Universal healthcare in Africa is a necessity for genuine development

Making the case for a universal healthcare system in Africa, Abayomi Azikiwe argues that any genuine development strategy cannot be successful without the maintenance of a healthy and productive youth population, workforce and senior sectors of the population.

MANY of the news stories about African Union (AU) member states focus on the outbreak of infectious diseases, which are a direct result of the legacy of colonialism and neo-colonialism, where healthcare institutions were deliberately left underdeveloped.

A conference held in South Africa in October discussed the potential for building a universal system for providing medical care in the most industrialised state on the continent.

South African President Cyril Ramaphosa convened the gathering, which brought together over 600 professionals in the medical field. The aim was to enhance the services provided to the population of a country where poverty and joblessness remain serious obstacles nearly a quarter-century after the demise of the racist apartheid system.1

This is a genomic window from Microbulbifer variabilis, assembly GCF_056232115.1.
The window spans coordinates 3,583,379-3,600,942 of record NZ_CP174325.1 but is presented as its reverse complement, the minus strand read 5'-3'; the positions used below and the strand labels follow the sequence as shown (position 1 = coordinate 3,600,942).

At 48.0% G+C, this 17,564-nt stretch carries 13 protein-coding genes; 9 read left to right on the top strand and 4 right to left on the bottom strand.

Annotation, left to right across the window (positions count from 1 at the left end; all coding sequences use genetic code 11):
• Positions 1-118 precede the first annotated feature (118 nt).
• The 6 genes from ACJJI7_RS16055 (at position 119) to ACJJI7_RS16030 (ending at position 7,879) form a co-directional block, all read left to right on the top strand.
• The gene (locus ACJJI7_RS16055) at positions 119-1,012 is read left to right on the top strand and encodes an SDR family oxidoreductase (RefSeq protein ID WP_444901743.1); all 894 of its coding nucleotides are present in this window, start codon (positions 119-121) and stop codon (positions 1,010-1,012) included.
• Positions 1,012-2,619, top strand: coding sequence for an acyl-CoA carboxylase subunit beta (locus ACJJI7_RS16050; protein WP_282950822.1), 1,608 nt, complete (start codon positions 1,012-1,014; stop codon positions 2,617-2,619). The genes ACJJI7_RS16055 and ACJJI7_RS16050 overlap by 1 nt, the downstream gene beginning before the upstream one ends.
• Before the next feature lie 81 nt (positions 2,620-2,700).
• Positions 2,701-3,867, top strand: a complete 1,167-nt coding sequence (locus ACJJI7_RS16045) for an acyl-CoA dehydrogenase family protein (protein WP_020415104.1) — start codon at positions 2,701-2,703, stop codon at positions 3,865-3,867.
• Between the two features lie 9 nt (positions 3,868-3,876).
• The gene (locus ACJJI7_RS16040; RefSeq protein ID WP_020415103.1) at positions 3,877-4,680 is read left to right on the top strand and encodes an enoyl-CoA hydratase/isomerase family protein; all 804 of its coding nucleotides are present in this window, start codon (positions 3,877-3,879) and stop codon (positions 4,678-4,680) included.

In the aftermath of the Universal Health Coverage (UHC) Summit, the South African cabinet approved recommendations from the conference by drafting a National Health Insurance bill to be deliberated on within the National Assembly. Such a breakthrough in South Africa could provide a blueprint for the AU member states as a whole.

South Africa at present is undergoing a 'technical recession' characterised by stagnant wages and record unemployment along with instability in the financial sector. These problems make the imperative of revamping the healthcare system more urgent although it poses profound challenges to the state.

Inside the country there are both private and public healthcare institutions. The more affluent middle, upper-middle and ruling classes largely rely on private physicians, clinics and hospitals.